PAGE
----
1. Powers of Language
(iv) CIRCLING ROUND A MYSTERY
Another special power of language depends on the fact that sentences only pay attention, only focus on foreground. You can use this with calculated perversity to pay attention to everything except what the reader most wants to know—like a narrow beam of light circling around a central darkness.
Short stories often make great use of this technique. You circumscribe and define the shape of the most important fact before every allowing it to come clear. Two classic Australian examples would be Margo Lanagan’s “Singing My Sister Down” (in Black Juice) , where the crucial realisation takes half a dozen pages to come clear, and Terry Dowling’s “The Last Elephant” (in An Intimate Knowledge of the Night) where full realisation arrives only on the final page.
For full-length fiction, this power of language is probably at its best in journal-type presentation. The format might be an old-fashioned journal or letters, it might be a contemporary blog or emails—either way, the essential feature is that the person recording looks back on something that has only just happened. It’s retrospective, but not across the whole span of the story, as with a standard 1st-person narrator. The recording moves forward and casts back a little bit at a time.
Here’s Jonathan Harker writing in his journal while at Count Dracula’s castle:
Later: the Morning of 16 May.—God preserve my sanity, for to this I am reduced. Safety and assurance of safety are things of the past. Whilst I live on here there is but one thing to hope for: that I may not go mad, if indeed, I be not mad already. If I be sane, then surely it is maddening to think that of all the foul things that lurk in this hateful place the Count is the least dreadful to me; that to him alone I can look for safety, even though this be only whilst I can serve his purpose. Great God! merciful God! Let me be calm, for out of that way lies madness indeed. I begin to get new lights on certain things which have puzzled me. Up to now, I never quite knew what Shakespeare meant when he made Hamlet say:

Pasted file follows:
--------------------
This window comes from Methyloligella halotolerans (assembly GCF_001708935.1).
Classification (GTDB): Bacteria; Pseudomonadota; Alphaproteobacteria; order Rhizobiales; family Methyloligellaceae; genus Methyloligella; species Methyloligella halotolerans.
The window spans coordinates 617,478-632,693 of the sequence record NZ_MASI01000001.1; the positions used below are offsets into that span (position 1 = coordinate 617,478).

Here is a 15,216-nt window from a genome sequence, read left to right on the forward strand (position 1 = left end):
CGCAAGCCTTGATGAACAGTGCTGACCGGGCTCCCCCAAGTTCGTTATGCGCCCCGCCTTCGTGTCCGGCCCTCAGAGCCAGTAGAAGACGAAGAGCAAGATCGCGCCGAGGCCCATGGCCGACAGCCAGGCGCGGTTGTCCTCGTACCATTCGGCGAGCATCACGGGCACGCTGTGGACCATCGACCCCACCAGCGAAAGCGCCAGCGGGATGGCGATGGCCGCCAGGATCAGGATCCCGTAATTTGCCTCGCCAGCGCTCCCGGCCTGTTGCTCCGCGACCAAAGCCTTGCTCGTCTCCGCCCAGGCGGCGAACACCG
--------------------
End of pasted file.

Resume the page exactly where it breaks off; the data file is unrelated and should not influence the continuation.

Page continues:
My tablets! quick, my tablets!
‘Tis meet that I put it down,’ etc.
for now, feeling as though my own brain were unhinged or as if the shock had come which must end in its undoing, I turn to my diary for repose. The habit of entering accurately must help to soothe me.
The Count’s mysterious warning frightened me at the time; it frightens me more now …
I chose a Dracula passage because the technique works so well with horror. The recorder keeps circling around and around what happened, in the meanwhile communicating emotion and generating mood. A feeling waiting for its cause!
It’s a great moment to zoom in on, when perception is in the past, emotional response is in the present and full comprehension and belief are yet to come. Only language can do it, because the very act of turning experience into written (or typed) language is an act of understanding and making things clear to yourself.